The dance choreographed in memory of those ordinary folk killed for no reason by fanatical fundamentalists was a small still moment beautifully focused.
There was also, outrageously, humour…nothing more surprizing, surreal or cheekily self-mocking as the unprecedented participation of the Queen in a filmed sequence welcoming James Bond to Buckingham Palace and then, apparently, parachuting from a helicopter into the Olympic stadium. Well done to her for entering into the spirit of the event with such dead-pan humour.
Then there was, of course, British music. Not just The Beatles, The Rolling Stones, The Who, Queen, Pet Shop Boys and ELO but The Sex Pistols and an honorary line of other edgy and great bands and rappers who are such a distinctive part of our culture.
It was good to see the Arctic Monkeys in such a prominent role too – they were fluent, apparently nerve-free and very cool.
Brilliantly too was the homage paid to the other great British institutions and organizations, the Suffragette movement, the Jarrow Marchers, the Campaign For Nuclear Disarmament, CND and the National Health Service, with hundred of dancing nurses and children patients imaginatively mixed with character from well-known British children’s stories.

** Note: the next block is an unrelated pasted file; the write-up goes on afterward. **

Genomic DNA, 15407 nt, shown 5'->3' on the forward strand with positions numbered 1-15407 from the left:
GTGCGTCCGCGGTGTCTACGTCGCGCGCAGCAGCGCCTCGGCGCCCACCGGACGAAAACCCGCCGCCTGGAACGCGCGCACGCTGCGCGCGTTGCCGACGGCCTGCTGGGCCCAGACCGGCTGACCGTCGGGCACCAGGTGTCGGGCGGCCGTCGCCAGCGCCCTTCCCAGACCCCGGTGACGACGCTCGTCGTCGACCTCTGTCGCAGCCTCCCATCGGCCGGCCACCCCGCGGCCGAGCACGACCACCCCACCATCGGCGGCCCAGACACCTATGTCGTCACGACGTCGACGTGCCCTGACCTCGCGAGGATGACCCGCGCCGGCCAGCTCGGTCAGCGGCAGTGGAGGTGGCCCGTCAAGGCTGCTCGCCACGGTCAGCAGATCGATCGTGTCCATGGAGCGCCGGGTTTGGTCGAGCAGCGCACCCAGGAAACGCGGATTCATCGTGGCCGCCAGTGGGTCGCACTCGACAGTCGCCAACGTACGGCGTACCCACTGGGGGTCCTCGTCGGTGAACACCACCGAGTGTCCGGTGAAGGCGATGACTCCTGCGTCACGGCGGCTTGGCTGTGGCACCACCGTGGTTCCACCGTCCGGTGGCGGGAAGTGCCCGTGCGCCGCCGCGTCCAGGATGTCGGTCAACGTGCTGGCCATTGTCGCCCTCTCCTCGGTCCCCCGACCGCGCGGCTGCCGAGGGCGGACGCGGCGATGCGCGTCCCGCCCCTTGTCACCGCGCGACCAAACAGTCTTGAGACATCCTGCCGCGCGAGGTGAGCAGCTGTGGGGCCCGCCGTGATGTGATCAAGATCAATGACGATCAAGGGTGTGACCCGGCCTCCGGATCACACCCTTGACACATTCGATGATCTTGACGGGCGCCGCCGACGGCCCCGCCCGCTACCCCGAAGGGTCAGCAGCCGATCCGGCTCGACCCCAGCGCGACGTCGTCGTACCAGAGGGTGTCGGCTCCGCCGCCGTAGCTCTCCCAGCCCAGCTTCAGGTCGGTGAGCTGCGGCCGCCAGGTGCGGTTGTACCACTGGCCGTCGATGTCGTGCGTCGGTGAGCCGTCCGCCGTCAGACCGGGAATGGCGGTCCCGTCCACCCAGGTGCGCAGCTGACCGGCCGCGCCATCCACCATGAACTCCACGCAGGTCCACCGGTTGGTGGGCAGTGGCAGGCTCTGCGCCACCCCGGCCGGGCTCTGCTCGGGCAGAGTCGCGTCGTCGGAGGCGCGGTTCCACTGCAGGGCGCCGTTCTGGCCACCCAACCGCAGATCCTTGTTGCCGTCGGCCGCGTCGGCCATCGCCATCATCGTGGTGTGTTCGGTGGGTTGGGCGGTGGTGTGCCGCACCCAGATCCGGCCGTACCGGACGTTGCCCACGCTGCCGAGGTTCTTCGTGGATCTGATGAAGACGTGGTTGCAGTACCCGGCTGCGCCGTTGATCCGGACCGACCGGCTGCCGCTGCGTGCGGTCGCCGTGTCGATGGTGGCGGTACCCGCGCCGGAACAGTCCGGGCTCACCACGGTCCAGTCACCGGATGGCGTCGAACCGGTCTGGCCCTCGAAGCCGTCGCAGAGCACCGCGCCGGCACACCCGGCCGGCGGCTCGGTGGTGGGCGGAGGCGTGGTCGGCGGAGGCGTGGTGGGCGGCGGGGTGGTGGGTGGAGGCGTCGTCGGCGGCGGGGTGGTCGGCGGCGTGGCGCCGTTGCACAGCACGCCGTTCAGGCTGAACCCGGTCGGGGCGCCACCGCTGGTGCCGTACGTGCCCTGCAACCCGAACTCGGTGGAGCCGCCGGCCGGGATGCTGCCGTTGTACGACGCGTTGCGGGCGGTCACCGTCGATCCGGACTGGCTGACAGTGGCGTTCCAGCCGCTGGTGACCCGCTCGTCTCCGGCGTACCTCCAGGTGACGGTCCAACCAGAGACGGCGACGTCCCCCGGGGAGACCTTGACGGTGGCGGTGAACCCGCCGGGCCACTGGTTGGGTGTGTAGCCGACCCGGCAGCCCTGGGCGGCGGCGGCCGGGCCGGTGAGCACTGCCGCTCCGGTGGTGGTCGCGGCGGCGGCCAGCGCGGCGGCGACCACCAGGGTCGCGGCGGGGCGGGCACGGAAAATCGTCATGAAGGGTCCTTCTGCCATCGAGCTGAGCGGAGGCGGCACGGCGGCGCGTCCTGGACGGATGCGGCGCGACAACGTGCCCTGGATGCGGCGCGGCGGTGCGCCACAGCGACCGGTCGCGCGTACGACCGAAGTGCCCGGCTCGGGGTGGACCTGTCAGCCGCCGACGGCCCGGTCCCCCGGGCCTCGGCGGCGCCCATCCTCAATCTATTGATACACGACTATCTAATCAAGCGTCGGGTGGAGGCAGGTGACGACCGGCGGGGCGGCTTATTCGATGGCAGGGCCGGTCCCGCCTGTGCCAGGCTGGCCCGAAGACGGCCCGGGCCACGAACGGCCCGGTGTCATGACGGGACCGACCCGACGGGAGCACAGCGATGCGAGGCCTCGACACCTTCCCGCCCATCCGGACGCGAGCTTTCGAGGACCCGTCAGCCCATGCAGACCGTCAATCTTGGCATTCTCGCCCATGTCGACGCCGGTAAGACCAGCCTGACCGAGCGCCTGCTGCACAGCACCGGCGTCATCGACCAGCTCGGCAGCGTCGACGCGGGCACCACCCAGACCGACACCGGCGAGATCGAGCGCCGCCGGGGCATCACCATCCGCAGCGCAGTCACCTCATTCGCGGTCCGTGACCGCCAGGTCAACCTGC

Humour, pain, joy, darkness and light kept coming together with real love and energy and a tongue placed very consciously in Mr Boyle’s cheek.
There was a glorious coming together of good old English silliness when Rowan Atkinson’s Mr Bean joined forces with Simon Rattle and the London Symphony Orchestra.
London looked wonderful and full of wonder last night as David Beckham brought the Olympic torch on its final journey to the stadium.
Great too were, lest we forget, all those athletes, the best in the World, coming together from 204 countries, some cozy little paradises, others’ blood-soaked dictatorships, others’ still sites of disaster and extreme poverty.
Athletic energy, youthful hope, an elevated sense of fun and the celebration of physical prowess, combined to make this long procession unendingly uplifting.
As each group of processing nations entered the arena, the joyful enthusiasm on faces not always used to such elation was a profound message of hope amidst despair.
This year every competing nation has women competitors for the first time – a huge move forward. Hopefully another step towards universal human rights.
Good luck to them all..
..whatever their nation….
…they are all welcome to London.
as was inviting the ailing but still inspirational Mohammad Ali to join in the Olympic flag ceremony.
Also, just right, was giving the torch to senior British Olympiad, rower Steve Redgrave but then having him pass it on to seven young hopefuls nominated by seven British Olympians from times past.
It was their honour to light the 204 copper containers that were to come together to form the Olympic cauldron – another final coup du theatre.
I was amazed, delighted, moved and surprized by just how a potentially banale event could become something to significant and memorable. I hope the World might understand us just a little bit better after Mr Danny Boyle ‘s great leap of imagination.